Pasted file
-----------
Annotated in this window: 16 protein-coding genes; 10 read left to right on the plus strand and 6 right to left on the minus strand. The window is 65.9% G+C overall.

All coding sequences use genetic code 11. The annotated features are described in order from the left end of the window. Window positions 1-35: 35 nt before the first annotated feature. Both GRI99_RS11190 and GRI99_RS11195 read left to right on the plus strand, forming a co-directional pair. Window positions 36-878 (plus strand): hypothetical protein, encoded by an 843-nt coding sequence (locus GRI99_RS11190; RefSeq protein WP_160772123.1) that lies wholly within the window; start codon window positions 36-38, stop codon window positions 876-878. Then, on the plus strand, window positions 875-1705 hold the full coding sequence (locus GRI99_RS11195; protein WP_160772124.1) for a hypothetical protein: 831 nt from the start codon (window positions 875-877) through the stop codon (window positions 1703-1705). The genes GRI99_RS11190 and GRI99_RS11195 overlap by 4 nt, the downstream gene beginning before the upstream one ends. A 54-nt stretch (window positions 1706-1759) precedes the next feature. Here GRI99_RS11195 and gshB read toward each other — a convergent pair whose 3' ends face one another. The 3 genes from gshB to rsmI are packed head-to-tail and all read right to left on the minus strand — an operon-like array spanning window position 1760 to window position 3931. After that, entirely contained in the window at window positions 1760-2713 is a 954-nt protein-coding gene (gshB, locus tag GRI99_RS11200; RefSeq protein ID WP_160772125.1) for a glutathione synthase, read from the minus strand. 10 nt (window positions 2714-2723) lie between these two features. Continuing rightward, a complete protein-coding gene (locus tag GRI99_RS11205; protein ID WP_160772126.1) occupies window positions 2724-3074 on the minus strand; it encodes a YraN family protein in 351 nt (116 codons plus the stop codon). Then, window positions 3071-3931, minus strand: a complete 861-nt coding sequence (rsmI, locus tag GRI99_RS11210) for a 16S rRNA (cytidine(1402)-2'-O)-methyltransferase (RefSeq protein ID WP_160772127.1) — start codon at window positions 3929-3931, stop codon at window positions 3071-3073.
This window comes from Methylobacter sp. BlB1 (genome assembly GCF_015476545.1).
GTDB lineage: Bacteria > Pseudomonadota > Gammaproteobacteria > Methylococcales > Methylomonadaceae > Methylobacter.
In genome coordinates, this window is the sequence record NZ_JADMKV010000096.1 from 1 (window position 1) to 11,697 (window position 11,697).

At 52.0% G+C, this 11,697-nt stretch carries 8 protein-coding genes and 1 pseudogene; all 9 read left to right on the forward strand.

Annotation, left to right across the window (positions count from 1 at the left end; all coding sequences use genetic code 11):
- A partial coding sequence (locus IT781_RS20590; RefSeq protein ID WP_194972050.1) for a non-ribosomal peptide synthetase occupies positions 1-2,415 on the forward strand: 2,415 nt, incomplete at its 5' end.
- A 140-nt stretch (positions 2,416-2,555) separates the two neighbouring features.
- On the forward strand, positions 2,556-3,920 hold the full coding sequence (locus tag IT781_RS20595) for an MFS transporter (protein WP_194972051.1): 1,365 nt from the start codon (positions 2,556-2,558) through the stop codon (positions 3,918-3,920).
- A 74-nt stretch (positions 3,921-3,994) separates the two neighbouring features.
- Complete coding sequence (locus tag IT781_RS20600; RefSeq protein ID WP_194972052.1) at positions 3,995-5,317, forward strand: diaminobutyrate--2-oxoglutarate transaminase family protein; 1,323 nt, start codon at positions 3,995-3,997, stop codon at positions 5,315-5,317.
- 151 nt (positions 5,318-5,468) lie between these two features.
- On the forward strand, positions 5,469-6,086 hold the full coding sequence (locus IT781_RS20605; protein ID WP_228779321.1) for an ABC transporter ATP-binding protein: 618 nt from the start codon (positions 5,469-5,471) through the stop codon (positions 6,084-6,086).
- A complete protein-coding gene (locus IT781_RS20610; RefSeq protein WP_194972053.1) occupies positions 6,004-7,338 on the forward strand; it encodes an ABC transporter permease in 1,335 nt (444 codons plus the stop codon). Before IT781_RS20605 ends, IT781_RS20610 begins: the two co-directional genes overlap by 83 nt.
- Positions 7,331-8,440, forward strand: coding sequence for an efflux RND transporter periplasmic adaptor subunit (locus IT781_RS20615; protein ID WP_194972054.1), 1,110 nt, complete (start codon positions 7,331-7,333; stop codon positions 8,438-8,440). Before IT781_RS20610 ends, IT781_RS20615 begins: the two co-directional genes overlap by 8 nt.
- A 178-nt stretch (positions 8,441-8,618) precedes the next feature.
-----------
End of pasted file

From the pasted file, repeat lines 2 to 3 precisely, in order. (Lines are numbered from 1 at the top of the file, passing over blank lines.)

All coding sequences use genetic code 11. The annotated features are described in order from the left end of the window. Window positions 1-35: 35 nt before the first annotated feature. Both GRI99_RS11190 and GRI99_RS11195 read left to right on the plus strand, forming a co-directional pair. Window positions 36-878 (plus strand): hypothetical protein, encoded by an 843-nt coding sequence (locus GRI99_RS11190; RefSeq protein WP_160772123.1) that lies wholly within the window; start codon window positions 36-38, stop codon window positions 876-878. Then, on the plus strand, window positions 875-1705 hold the full coding sequence (locus GRI99_RS11195; protein WP_160772124.1) for a hypothetical protein: 831 nt from the start codon (window positions 875-877) through the stop codon (window positions 1703-1705). The genes GRI99_RS11190 and GRI99_RS11195 overlap by 4 nt, the downstream gene beginning before the upstream one ends. A 54-nt stretch (window positions 1706-1759) precedes the next feature. Here GRI99_RS11195 and gshB read toward each other — a convergent pair whose 3' ends face one another. The 3 genes from gshB to rsmI are packed head-to-tail and all read right to left on the minus strand — an operon-like array spanning window position 1760 to window position 3931. After that, entirely contained in the window at window positions 1760-2713 is a 954-nt protein-coding gene (gshB, locus tag GRI99_RS11200; RefSeq protein ID WP_160772125.1) for a glutathione synthase, read from the minus strand. 10 nt (window positions 2714-2723) lie between these two features. Continuing rightward, a complete protein-coding gene (locus tag GRI99_RS11205; protein ID WP_160772126.1) occupies window positions 2724-3074 on the minus strand; it encodes a YraN family protein in 351 nt (116 codons plus the stop codon). Then, window positions 3071-3931, minus strand: a complete 861-nt coding sequence (rsmI, locus tag GRI99_RS11210) for a 16S rRNA (cytidine(1402)-2'-O)-methyltransferase (RefSeq protein ID WP_160772127.1) — start codon at window positions 3929-3931, stop codon at window positions 3071-3073.
This window comes from Methylobacter sp. BlB1 (genome assembly GCF_015476545.1).